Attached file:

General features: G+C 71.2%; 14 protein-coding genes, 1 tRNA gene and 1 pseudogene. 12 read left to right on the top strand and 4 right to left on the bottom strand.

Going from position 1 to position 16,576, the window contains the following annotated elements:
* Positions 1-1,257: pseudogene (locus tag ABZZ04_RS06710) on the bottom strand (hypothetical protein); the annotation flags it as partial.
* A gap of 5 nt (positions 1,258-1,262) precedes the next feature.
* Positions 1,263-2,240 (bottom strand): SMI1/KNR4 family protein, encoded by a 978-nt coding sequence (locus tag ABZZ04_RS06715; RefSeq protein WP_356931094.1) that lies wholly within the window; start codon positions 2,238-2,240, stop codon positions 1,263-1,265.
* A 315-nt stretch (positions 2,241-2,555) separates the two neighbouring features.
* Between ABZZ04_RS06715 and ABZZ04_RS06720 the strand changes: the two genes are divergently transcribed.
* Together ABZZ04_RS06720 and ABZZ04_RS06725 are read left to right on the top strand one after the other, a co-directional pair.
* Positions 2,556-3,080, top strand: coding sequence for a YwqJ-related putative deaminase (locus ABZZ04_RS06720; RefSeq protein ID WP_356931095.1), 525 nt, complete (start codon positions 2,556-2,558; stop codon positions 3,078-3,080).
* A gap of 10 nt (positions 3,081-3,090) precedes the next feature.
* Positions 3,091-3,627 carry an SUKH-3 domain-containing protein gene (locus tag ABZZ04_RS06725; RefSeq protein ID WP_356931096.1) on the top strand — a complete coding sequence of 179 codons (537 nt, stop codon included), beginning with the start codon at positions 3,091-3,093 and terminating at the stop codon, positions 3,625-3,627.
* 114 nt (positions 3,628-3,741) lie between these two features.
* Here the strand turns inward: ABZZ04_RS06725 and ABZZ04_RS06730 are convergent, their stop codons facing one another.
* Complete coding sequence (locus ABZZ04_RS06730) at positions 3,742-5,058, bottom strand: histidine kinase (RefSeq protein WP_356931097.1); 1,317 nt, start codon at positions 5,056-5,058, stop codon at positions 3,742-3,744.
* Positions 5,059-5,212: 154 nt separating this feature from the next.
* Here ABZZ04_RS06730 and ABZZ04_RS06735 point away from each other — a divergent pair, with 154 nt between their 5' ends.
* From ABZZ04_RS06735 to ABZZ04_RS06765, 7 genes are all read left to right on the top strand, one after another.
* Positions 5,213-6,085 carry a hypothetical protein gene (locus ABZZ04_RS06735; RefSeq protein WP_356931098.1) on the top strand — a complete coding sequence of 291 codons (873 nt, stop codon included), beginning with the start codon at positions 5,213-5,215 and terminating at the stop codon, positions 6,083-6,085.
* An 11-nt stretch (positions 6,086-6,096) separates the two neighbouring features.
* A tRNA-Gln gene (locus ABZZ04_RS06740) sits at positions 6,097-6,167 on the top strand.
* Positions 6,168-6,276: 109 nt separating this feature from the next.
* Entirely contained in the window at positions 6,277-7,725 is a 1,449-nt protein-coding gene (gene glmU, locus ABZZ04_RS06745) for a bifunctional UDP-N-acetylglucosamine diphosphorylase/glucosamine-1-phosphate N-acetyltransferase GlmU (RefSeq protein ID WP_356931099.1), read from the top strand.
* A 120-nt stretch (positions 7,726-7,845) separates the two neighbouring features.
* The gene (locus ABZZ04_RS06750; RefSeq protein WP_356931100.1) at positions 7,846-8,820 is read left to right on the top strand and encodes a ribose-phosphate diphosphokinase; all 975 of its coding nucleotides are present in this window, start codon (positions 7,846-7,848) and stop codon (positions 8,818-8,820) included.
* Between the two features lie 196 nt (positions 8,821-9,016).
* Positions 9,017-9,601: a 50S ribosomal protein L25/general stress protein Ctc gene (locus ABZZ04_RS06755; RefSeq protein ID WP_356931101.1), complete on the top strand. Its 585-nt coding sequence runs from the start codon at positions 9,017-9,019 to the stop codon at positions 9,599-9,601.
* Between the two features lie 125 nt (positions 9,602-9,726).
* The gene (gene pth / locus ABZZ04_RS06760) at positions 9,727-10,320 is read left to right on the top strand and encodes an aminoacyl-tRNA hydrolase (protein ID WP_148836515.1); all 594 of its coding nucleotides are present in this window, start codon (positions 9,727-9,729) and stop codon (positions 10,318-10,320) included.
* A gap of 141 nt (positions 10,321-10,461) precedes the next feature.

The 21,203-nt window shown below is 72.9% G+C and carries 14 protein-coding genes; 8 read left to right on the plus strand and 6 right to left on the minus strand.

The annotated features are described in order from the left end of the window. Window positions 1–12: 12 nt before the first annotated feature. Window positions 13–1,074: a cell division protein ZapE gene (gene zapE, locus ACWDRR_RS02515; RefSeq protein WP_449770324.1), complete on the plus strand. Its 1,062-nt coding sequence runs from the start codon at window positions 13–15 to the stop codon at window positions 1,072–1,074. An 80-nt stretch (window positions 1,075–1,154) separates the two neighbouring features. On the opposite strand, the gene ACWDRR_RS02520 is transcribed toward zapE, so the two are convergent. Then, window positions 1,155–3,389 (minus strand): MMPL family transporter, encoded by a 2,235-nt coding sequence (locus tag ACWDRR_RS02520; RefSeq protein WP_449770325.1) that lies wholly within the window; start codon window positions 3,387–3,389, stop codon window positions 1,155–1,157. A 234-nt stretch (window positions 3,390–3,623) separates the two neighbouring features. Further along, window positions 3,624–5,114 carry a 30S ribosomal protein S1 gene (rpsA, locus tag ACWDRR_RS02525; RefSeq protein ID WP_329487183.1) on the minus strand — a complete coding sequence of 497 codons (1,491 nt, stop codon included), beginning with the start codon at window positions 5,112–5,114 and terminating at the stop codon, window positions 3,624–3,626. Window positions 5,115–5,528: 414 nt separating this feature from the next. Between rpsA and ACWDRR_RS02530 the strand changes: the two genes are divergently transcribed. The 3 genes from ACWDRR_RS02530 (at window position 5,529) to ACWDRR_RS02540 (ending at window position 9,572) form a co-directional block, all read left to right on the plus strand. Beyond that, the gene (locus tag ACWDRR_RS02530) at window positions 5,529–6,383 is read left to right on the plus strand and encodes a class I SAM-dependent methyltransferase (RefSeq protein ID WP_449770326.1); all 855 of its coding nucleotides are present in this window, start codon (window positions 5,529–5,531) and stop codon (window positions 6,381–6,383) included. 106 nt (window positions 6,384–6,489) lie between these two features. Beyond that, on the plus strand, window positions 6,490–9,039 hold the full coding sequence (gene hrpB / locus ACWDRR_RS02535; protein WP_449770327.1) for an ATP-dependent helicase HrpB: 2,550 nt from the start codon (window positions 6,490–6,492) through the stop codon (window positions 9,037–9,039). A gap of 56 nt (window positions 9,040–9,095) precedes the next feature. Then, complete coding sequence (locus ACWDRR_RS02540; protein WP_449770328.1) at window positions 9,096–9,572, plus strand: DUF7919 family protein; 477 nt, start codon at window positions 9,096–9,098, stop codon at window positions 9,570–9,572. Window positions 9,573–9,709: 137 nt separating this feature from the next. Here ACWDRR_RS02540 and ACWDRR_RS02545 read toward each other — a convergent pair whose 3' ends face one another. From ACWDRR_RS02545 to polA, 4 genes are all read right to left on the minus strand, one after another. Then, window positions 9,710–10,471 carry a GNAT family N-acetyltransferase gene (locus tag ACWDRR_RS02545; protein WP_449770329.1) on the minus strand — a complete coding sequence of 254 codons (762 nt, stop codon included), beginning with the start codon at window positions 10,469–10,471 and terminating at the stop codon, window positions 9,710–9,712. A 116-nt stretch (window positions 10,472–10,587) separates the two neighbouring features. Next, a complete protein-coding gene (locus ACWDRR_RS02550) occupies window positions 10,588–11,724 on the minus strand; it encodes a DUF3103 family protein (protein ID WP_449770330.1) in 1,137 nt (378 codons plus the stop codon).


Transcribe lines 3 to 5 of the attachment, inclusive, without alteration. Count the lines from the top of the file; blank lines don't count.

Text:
* Positions 1-1,257: pseudogene (locus tag ABZZ04_RS06710) on the bottom strand (hypothetical protein); the annotation flags it as partial.
* A gap of 5 nt (positions 1,258-1,262) precedes the next feature.
* Positions 1,263-2,240 (bottom strand): SMI1/KNR4 family protein, encoded by a 978-nt coding sequence (locus tag ABZZ04_RS06715; RefSeq protein WP_356931094.1) that lies wholly within the window; start codon positions 2,238-2,240, stop codon positions 1,263-1,265.